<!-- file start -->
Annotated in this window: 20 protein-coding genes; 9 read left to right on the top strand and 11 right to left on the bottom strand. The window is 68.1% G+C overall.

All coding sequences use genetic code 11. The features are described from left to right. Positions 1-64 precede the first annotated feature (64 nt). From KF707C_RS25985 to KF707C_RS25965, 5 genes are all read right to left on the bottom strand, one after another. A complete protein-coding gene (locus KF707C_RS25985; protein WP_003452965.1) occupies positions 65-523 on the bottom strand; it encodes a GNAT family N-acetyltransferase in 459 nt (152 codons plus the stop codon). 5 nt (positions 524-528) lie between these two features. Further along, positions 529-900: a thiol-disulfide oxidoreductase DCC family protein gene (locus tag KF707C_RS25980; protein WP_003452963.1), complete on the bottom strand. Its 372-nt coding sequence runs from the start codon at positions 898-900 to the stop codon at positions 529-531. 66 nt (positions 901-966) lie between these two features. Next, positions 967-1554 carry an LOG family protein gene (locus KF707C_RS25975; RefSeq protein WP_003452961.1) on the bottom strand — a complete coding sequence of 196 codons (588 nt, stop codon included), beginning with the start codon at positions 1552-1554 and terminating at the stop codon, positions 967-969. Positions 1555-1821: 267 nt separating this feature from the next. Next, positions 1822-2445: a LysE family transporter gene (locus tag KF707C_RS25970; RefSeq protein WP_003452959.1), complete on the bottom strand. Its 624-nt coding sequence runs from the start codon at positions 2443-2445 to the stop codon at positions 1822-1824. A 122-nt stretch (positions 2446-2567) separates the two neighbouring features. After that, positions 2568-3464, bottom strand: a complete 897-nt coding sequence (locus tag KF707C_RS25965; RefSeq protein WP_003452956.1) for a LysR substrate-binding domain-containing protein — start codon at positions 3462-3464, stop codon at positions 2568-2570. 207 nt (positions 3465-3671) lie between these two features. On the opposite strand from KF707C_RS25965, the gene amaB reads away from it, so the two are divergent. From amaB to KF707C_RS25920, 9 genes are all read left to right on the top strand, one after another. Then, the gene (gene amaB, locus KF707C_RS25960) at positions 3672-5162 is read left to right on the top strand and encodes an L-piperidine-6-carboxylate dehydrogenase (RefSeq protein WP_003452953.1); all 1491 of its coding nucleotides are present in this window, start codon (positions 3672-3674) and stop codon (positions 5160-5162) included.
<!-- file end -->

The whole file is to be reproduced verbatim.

Annotated in this window: 20 protein-coding genes; 9 read left to right on the top strand and 11 right to left on the bottom strand. The window is 68.1% G+C overall.

All coding sequences use genetic code 11. The features are described from left to right. Positions 1-64 precede the first annotated feature (64 nt). From KF707C_RS25985 to KF707C_RS25965, 5 genes are all read right to left on the bottom strand, one after another. A complete protein-coding gene (locus KF707C_RS25985; protein WP_003452965.1) occupies positions 65-523 on the bottom strand; it encodes a GNAT family N-acetyltransferase in 459 nt (152 codons plus the stop codon). 5 nt (positions 524-528) lie between these two features. Further along, positions 529-900: a thiol-disulfide oxidoreductase DCC family protein gene (locus tag KF707C_RS25980; protein WP_003452963.1), complete on the bottom strand. Its 372-nt coding sequence runs from the start codon at positions 898-900 to the stop codon at positions 529-531. 66 nt (positions 901-966) lie between these two features. Next, positions 967-1554 carry an LOG family protein gene (locus KF707C_RS25975; RefSeq protein WP_003452961.1) on the bottom strand — a complete coding sequence of 196 codons (588 nt, stop codon included), beginning with the start codon at positions 1552-1554 and terminating at the stop codon, positions 967-969. Positions 1555-1821: 267 nt separating this feature from the next. Next, positions 1822-2445: a LysE family transporter gene (locus tag KF707C_RS25970; RefSeq protein WP_003452959.1), complete on the bottom strand. Its 624-nt coding sequence runs from the start codon at positions 2443-2445 to the stop codon at positions 1822-1824. A 122-nt stretch (positions 2446-2567) separates the two neighbouring features. After that, positions 2568-3464, bottom strand: a complete 897-nt coding sequence (locus tag KF707C_RS25965; RefSeq protein WP_003452956.1) for a LysR substrate-binding domain-containing protein — start codon at positions 3462-3464, stop codon at positions 2568-2570. 207 nt (positions 3465-3671) lie between these two features. On the opposite strand from KF707C_RS25965, the gene amaB reads away from it, so the two are divergent. From amaB to KF707C_RS25920, 9 genes are all read left to right on the top strand, one after another. Then, the gene (gene amaB, locus KF707C_RS25960) at positions 3672-5162 is read left to right on the top strand and encodes an L-piperidine-6-carboxylate dehydrogenase (RefSeq protein WP_003452953.1); all 1491 of its coding nucleotides are present in this window, start codon (positions 3672-3674) and stop codon (positions 5160-5162) included.